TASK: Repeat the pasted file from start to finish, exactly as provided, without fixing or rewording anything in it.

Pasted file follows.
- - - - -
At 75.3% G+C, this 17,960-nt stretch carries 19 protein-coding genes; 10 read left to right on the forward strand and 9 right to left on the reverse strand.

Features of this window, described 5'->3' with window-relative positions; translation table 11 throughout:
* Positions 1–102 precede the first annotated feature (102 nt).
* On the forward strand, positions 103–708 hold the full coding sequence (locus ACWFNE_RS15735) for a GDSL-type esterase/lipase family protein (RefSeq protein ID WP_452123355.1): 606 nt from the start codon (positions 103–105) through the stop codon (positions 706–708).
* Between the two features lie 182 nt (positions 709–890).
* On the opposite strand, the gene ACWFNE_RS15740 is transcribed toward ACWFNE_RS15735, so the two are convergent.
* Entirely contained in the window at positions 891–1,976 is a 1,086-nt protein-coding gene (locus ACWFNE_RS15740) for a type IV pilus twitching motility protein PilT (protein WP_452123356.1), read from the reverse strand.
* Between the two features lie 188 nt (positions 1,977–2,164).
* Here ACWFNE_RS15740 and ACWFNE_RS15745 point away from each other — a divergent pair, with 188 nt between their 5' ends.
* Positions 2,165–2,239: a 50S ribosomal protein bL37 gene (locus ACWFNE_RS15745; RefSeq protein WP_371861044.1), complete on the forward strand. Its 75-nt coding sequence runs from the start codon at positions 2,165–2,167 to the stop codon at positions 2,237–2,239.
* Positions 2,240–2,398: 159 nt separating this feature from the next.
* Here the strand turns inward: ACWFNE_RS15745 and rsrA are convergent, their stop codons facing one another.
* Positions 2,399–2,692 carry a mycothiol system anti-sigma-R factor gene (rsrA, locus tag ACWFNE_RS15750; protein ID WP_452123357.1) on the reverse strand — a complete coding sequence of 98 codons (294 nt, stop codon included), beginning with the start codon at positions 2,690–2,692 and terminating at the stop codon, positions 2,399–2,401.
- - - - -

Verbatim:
At 75.3% G+C, this 17,960-nt stretch carries 19 protein-coding genes; 10 read left to right on the forward strand and 9 right to left on the reverse strand.

Features of this window, described 5'->3' with window-relative positions; translation table 11 throughout:
* Positions 1–102 precede the first annotated feature (102 nt).
* On the forward strand, positions 103–708 hold the full coding sequence (locus ACWFNE_RS15735) for a GDSL-type esterase/lipase family protein (RefSeq protein ID WP_452123355.1): 606 nt from the start codon (positions 103–105) through the stop codon (positions 706–708).
* Between the two features lie 182 nt (positions 709–890).
* On the opposite strand, the gene ACWFNE_RS15740 is transcribed toward ACWFNE_RS15735, so the two are convergent.
* Entirely contained in the window at positions 891–1,976 is a 1,086-nt protein-coding gene (locus ACWFNE_RS15740) for a type IV pilus twitching motility protein PilT (protein WP_452123356.1), read from the reverse strand.
* Between the two features lie 188 nt (positions 1,977–2,164).
* Here ACWFNE_RS15740 and ACWFNE_RS15745 point away from each other — a divergent pair, with 188 nt between their 5' ends.
* Positions 2,165–2,239: a 50S ribosomal protein bL37 gene (locus ACWFNE_RS15745; RefSeq protein WP_371861044.1), complete on the forward strand. Its 75-nt coding sequence runs from the start codon at positions 2,165–2,167 to the stop codon at positions 2,237–2,239.
* Positions 2,240–2,398: 159 nt separating this feature from the next.
* Here the strand turns inward: ACWFNE_RS15745 and rsrA are convergent, their stop codons facing one another.
* Positions 2,399–2,692 carry a mycothiol system anti-sigma-R factor gene (rsrA, locus tag ACWFNE_RS15750; protein ID WP_452123357.1) on the reverse strand — a complete coding sequence of 98 codons (294 nt, stop codon included), beginning with the start codon at positions 2,690–2,692 and terminating at the stop codon, positions 2,399–2,401.